But now I am not.
I write what I have written and it all makes sense to me, and yet I am not infatuated. I write these words in English. I think—O, I must be growing up. In my mid-twenties, such a person would have kept me awake at night, now I am happy enough to spend the evening in her company and walk away without anything heavy on my heart.
‘This is ageing. You are settling. You definitely need a boot up the arse,’ my friend says.
Maybe I am, maybe I do; all of the above. Illnesses triggered by allergic reactions are crippling me. All day I am useless. My appearance triggers reactions in people—‘Fuck is up with you?’ I tell them. Showering twice a day is what the gods do, and me too. All the dirt washes off me. All the dirt washes down the drain and I think to put my fingers in there but it’s a long way down. Surely the city and its flora will calm down and I will go back to normal. It’s good when the dirt is gone.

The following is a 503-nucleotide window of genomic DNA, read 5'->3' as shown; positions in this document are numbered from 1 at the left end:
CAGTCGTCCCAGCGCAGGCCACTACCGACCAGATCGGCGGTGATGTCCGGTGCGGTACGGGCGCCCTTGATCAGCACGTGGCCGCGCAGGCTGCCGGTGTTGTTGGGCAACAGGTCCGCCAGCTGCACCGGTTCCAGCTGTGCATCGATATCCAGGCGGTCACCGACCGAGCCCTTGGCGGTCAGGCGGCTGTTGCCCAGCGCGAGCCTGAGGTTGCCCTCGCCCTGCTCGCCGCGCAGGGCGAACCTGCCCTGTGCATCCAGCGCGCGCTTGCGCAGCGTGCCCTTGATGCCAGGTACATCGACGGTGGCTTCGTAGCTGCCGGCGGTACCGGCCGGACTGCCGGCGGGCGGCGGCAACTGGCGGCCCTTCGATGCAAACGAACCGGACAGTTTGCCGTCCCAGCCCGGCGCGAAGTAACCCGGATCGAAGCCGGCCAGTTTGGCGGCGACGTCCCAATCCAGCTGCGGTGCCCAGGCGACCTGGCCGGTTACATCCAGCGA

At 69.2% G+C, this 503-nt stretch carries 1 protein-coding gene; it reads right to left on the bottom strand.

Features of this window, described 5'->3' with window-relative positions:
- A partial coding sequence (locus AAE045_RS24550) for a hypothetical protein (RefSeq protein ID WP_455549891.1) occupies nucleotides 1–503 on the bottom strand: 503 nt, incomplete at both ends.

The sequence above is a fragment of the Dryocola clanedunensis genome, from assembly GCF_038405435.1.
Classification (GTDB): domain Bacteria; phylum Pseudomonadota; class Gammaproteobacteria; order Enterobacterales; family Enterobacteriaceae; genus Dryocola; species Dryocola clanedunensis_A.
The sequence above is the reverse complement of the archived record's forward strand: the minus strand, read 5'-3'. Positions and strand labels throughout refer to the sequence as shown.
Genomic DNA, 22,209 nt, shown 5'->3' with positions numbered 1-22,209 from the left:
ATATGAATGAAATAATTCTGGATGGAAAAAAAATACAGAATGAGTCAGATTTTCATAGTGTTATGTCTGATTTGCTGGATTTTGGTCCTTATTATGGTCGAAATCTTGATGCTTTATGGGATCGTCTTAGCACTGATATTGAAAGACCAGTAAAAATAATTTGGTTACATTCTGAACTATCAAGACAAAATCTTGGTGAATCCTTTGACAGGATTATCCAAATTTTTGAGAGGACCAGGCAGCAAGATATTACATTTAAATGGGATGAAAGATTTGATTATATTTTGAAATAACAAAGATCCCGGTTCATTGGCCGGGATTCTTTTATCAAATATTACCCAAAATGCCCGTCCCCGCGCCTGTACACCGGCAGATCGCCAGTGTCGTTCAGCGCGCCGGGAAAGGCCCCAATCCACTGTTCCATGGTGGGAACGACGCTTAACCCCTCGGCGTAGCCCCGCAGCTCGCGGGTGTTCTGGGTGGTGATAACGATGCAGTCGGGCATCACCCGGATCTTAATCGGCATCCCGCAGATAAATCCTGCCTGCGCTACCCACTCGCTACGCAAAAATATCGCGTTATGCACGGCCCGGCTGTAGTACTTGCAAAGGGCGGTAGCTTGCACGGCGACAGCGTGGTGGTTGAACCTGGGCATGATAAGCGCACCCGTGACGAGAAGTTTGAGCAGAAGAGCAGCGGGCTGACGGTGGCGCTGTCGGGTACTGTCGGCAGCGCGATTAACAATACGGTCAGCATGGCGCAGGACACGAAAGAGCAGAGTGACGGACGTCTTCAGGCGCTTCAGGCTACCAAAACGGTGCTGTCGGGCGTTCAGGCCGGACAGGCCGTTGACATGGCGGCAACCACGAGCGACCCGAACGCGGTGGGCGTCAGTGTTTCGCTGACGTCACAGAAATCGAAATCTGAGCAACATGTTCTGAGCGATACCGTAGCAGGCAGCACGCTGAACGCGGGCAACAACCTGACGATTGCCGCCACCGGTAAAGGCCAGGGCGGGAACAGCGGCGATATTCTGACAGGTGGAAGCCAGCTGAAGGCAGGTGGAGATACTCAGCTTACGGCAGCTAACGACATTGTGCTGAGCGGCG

‘It’s the payroll lady.’
‘Who?’
‘The woman who does the payroll?’
‘O,’ I took the phone.
‘Hello, R—s.’
‘Hi.’
‘There’s been a mistake and I’ve accidentally paid you twice. Sorry. Are you able to pay it back?’
‘Sure. Just gimme the sort code and the account number and that. I’ll pay it back right away.’
‘Thanks. Right, the sort code is… hang on a sec… the sort code is—’
There was a large sum of money left in my account. It was the end of the month and there was a large sum of money left over.
‘Do you not spend it on things or food or going out or anything?’ my mother asked.
‘I dunno. I guess so…’ I paused on the telephone—‘I guess I’m just making more money than I need.’